by Brendan Cole
Ireland and Wales come in to this in red hot form and both have plenty of reason to believe they will be the ones that go forward to a Rugby World Cup semi-final against England or France.
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The clash of the round? For many neutrals it probably is, despite the looming Australia v South Africa showdown on the other side. Ireland and Wales have played their rugby with as much personality and passion as anyone to date.
Ireland have more experience and the confidence that comes from winning hatfuls of medals over the last five years and there is also a sense that they are building towards something big – a major theme all week.
But the Wales team is apparently superfit and packed with players under the age of 25 and while they may not know quite what they are capable of, neither does anyone else.
Like Australia and New Zealand, reaching top form is all about the openside. Sam Warburton has already proved he has the iron body, raw courage and rugby intelligence to be considered one of the top sevens in the world and he, along with back-row colleagues Dan Lydiate and Toby Felatau, is fast and light enough to beat the Irish trio in the race to the ruck.
That back-row selection has allowed Gatland to ditch a raft of old warhorses and open Wales’ style out with the long passing of Rhys Priestland. Now, like the Grand Slam-winning Wales teams of 2005 and 2008 (which had Gavin Henson’s passing to make up for Jones' limitations), this is a team that can strike quickly across the entire backline.
Wales can target multiple areas in Irish defence
The issue for Ireland is that if they focus on protecting the wide areas, Wales will be more than happy to run their centres and back-rowers at Gordon D’Arcy and Ronan O’Gara. Brian O'Driscoll's superb instincts in the wide channels should help Ireland cope, while Conor Murray's size should help limit the damage in the middle.
But if Wales can expose the 10-12 pair, they know that O’Gara can be trampled over by direct carriers, while there are question marks over D’Arcy’s ability to handle powerful runners coming at him from uncomfortable angles.
Ireland’s choke tackle – which partly makes up for that lack of a true seven – may not be a major factor if Wales can pass and organise themselves well enough in the three-quarters to get their carriers running at Ireland at good angles and pace.
The Irish will obviously seek to test Priestland’s skills to the limit with pressure but Mike Phillips quality and the fact that Jamie Roberts is a good safety valve for his 10 will make that difficult.
The Les Kiss defensive system has not conceded a try in the big games but this Wales side looks a far more complete attacking side than the Pocock-less Aussies and Italy proved to be.
Ultimately, avoiding a fast and loose game and keeping the ball out of Welsh hands is a surer route to victory.
Mike Ross - key man for Ireland
That means winning the setpiece and close-in carrying battle. The lineout battle may end up a stalemate – once Ireland defend the Welsh mauling cohesively – with both sides having plenty of jumpers to choose from.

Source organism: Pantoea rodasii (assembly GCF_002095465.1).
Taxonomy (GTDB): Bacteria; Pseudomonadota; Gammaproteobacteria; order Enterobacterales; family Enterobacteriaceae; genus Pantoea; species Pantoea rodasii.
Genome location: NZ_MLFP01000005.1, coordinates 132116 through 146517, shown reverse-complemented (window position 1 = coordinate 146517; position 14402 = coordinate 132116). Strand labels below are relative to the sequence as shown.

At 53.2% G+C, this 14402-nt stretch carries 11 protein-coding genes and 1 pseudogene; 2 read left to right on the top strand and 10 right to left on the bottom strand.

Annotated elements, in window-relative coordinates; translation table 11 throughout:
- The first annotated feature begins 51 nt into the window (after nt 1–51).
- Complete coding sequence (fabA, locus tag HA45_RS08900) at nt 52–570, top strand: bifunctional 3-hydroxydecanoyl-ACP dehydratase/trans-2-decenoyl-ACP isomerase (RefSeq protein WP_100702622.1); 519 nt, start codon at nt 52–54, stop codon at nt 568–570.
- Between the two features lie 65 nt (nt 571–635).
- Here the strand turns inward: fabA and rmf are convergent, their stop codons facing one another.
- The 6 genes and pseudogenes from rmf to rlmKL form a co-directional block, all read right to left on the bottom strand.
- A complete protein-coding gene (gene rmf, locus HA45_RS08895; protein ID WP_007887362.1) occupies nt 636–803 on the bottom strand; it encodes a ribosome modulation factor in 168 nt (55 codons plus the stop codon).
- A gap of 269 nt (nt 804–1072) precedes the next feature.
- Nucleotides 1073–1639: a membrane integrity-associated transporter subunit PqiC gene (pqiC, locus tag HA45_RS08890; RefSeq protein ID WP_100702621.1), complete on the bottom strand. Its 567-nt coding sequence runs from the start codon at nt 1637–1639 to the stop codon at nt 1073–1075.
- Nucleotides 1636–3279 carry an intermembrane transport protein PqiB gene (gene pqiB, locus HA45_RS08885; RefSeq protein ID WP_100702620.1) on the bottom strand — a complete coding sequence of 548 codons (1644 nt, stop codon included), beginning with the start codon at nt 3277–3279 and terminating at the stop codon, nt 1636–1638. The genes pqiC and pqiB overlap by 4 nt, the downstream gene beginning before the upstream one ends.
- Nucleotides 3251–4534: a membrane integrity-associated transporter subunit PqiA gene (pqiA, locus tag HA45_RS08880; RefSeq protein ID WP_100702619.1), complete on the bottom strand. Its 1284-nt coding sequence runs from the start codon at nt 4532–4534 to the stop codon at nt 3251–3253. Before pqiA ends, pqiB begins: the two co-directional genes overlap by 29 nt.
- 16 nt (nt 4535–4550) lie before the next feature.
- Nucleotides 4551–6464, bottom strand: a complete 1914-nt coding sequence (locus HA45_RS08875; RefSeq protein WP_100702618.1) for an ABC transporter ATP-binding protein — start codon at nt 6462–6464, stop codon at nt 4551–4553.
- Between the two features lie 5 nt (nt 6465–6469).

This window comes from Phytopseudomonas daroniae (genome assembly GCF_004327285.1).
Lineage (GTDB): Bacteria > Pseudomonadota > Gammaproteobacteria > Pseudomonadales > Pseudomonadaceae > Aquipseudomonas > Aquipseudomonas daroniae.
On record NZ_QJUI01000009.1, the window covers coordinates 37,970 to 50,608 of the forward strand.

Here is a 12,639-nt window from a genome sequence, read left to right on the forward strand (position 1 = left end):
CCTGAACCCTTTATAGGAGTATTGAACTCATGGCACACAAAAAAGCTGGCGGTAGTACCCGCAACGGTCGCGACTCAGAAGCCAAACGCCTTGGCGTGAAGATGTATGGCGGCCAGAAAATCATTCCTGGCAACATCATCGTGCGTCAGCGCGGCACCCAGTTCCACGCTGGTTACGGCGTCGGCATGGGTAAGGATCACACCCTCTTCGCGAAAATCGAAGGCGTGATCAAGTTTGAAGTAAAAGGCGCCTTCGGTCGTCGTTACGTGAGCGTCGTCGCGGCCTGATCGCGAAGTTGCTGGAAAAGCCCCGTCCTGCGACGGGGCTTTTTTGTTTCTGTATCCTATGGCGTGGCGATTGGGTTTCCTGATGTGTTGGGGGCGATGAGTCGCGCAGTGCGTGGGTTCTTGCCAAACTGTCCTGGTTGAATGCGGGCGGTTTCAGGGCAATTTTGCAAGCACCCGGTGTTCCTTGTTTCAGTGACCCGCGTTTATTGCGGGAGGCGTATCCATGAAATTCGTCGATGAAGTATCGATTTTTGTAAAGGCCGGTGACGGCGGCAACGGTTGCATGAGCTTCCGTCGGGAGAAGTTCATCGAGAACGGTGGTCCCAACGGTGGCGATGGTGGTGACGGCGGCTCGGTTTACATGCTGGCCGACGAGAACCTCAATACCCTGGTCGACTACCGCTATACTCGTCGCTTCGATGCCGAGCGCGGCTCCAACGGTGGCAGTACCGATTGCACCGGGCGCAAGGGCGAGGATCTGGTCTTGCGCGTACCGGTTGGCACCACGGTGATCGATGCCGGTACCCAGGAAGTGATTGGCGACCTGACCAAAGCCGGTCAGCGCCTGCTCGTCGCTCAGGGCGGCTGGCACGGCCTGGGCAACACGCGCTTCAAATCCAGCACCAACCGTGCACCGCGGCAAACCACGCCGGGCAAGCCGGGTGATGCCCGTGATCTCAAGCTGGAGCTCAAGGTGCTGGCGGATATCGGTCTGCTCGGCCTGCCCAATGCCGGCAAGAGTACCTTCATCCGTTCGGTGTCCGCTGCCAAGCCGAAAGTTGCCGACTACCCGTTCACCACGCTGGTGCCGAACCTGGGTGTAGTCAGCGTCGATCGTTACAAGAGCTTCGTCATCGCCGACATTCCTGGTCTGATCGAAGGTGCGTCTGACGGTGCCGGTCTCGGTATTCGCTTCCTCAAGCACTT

In the tackle area, Wales prefer to chop the carrier down and give the nearest forward a go at snapping a turnover on the deck. Their decision making and discipline has improved but Ireland will seek to pressure that and sheer carrying power could mean they can dictate the contact area over two or three phases at least.
But the performance of the Irish scrum in particular could yet prove to be vitally important. The solidity of Mike Ross, Rory Best and Cian Healy has given Ireland a crucial platform in both key games so far but Wales have an excellent pair of props in Adam Jones and Gethin Jenkins.
The durability of either group of front rows might swing it either way – and Wales have an ace in the hole in the shape of the highly rated Paul James on the bench. But if both Best, Ross and Healy stay on the field for most of the 80 minutes, it is a contest which Ireland may just have an edge in.
And if Ireland’s carrying strength and scrum can provide a platform, it will give O’Gara chances to pin Wales back in their own half and bring the offensive and defensive playmaking of Healy, Paul O'Connell, Sean O'Brien and Stephen Ferris into the game more. Ultimately, that is the key to opening the game up for O'Driscoll, Jamie Heaslip and Tommy Bowe out wide.
Mental strength is the final piece of the jigsaw. If Gatland stays true to form, Wales will be hyped up and look to blow Ireland out early. Kidney’s teams absorb and absorb before pulling through late.
If Ireland do wobble under the early assault and concede too much good attacking ball to Wales, Gatland will be confident their aggressive breakdown play and the varied threat in their backline will be enough to carry the day.
Ultimately, winning the battle of inches up front, kicking the ball well, and shutting down the field might just be enough to put the back-row in position to dominate and allow Ireland to shade it.
RWC Prediction: Ireland 15-12 Wales